• An ocular condition is present (other than diabetes) that, in the opinion of the investigator, might affect macular edema or alter visual acuity during the course of the study (e.g., vein occlusion, uveitis or other ocular inflammatory disease, neovascular glaucoma, etc.).
  • Substantial cataract that, in the opinion of the investigator, is likely to be decreasing visual acuity by three lines or more (i.e., cataract would be reducing acuity to 20/40 or worse if eye was otherwise normal).
  • History of an anti-VEGF treatment for DME in the past 12 months or history of any other treatment for DME at any time in the past four months (such as focal/grid macular photocoagulation, intravitreal or peribulbar corticosteroids).
  • Enrollment will be limited to a maximum of 25% of the planned sample size with any history of anti-VEGF treatment for DME. Once this number of eyes has been enrolled, any history of anti-VEGF treatment for DME will be an exclusion criterion.
  • History of pan-retinal photocoagulation within four months prior to randomization or anticipated need for pan-retinal photocoagulation in the six months following randomization.
  • History of anti-VEGF treatment for a disease other than DME in the past 12 months.
  • History of major ocular surgery (including vitrectomy, cataract extraction, scleral buckle, any intraocular surgery, etc.) within prior four months or anticipated within the next six months following randomization.
  • History of YAG capsulotomy performed within two months prior to randomization.
  • Aphakia.
  • Exam evidence of external ocular infection, including conjunctivitis, chalazion, or significant blepharitis.
  Contacts and Locations
Choosing to participate in a study is an important personal decision. Talk with your doctor and family members or friends about deciding to join a study. To learn more about this study, you or your doctor may contact the study research staff using the Contacts provided below. For general information, see Learn About Clinical Studies.

Please refer to this study by its ClinicalTrials.gov identifier: NCT01627249

  Hide Study Locations
Locations
United States, Arizona
Retina Associates
Tucson, Arizona, United States, 85710
United States, California
Retina-Vitreous Associates Medical Group
Beverly Hills, California, United States, 90211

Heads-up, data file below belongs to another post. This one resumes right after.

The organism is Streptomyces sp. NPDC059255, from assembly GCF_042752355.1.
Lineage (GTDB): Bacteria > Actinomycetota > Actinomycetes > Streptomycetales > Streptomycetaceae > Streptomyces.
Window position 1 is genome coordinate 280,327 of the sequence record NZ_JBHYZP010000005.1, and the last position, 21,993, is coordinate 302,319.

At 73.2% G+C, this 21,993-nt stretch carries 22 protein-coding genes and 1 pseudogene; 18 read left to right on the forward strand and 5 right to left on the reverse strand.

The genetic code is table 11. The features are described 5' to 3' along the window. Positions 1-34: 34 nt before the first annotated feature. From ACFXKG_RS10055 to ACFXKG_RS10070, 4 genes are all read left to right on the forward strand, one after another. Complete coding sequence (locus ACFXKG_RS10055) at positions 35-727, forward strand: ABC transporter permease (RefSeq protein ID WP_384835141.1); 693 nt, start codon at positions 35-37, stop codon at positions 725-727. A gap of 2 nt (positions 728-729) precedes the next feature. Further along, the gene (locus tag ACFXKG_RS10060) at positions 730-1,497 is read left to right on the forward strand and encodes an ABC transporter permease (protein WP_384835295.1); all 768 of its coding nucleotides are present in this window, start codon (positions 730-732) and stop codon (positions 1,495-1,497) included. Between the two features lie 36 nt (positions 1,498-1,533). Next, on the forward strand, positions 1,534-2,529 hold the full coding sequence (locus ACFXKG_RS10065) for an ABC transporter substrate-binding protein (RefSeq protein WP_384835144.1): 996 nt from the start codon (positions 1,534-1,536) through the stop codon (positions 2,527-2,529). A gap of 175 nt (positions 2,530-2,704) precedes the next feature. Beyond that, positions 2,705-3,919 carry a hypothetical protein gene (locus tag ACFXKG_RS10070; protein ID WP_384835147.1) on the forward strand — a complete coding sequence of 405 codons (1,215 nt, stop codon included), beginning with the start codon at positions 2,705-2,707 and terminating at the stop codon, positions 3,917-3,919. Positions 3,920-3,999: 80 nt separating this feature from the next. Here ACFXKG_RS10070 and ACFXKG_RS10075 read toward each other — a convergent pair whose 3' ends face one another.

Loma Linda University Health Care, Dept. of Ophthalmology
Loma Linda, California, United States, 92354
Southern California Desert Retina Consultants, MC
Palm Desert, California, United States, 92211
California Retina Consultants
Santa Barbara, California, United States, 93103
Bay Area Retina Associates
Walnut Creek, California, United States, 94598
Retinal Consultants of Southern California Medical Group, Inc.
Westlake Village, California, United States, 91361
United States, Connecticut
New England Retina Associates
Norwich, Connecticut, United States, 06360
United States, Florida
Gulf Coast Retina Center
Clearwater, Florida, United States, 33761
National Ophthalmic Research Institute
Fort Myers, Florida, United States, 33912
Retina Group of Florida
Ft. Lauderdale, Florida, United States, 33334
Central Florida Retina Institute
Lakeland, Florida, United States, 33805
Ocala Eye Retina Consultants
Ocala, Florida, United States, 34474
Magruder Eye Institute
Orlando, Florida, United States, 32803
Fort Lauderdale Eye Institute
Plantation, Florida, United States, 33324
Sarasota Retina Institute
Sarasota, Florida, United States, 34239
Retina Associates of Florida, P.A.
Tampa, Florida, United States, 33609
United States, Georgia
Georgia Retina, P.C.
Atlanta, Georgia, United States, 30342
Thomas Eye Group
Atlanta, Georgia, United States, 30342
Emory Eye Center
Atlanta, Georgia, United States, 30322
Southeast Retina Center, P.C.
Augusta, Georgia, United States, 30909
United States, Hawaii
Retina Consultants of Hawaii, Inc.
Honolulu, Hawaii, United States, 96701
United States, Illinois
Northwestern Medical Faculty Foundation
Chicago, Illinois, United States, 60611
University of Illinois at Chicago Medical Center
Chicago, Illinois, United States, 60612
NorthShore University HealthSystem
Glenview, Illinois, United States, 60026
United States, Indiana
Raj K. Maturi, M.D., P.C.
Indianapolis, Indiana, United States, 46280
John-Kenyon American Eye Institute
New Albany, Indiana, United States, 47150
United States, Iowa
Medical Associates Clinic, P.C.
Dubuque, Iowa, United States, 52002
Wolfe Eye Clinic
West Des Moines, Iowa, United States, 50266
United States, Kansas
Retina Associates, P.A.
Shawnee Mission, Kansas, United States, 66204
United States, Kentucky
Retina and Vitreous Associates of Kentucky
Lexington, Kentucky, United States, 40509-1802
Paducah Retinal Center
Paducah, Kentucky, United States, 42001
United States, Maryland
Elman Retina Group, P.A.
Baltimore, Maryland, United States, 21237
Wilmer Eye Institute at Johns Hopkins
Baltimore, Maryland, United States, 21287-9277
United States, Massachusetts
Joslin Diabetes Center
Boston, Massachusetts, United States, 02215
Ophthalmic Consultants of Boston
Boston, Massachusetts, United States, 02114
Vitreo-Retinal Associates, PC
Worcester, Massachusetts, United States, 01605
United States, Michigan
Henry Ford Health System, Dept of Ophthalmology and Eye Care Services
Detroit, Michigan, United States, 48202
Retina Vitrous Center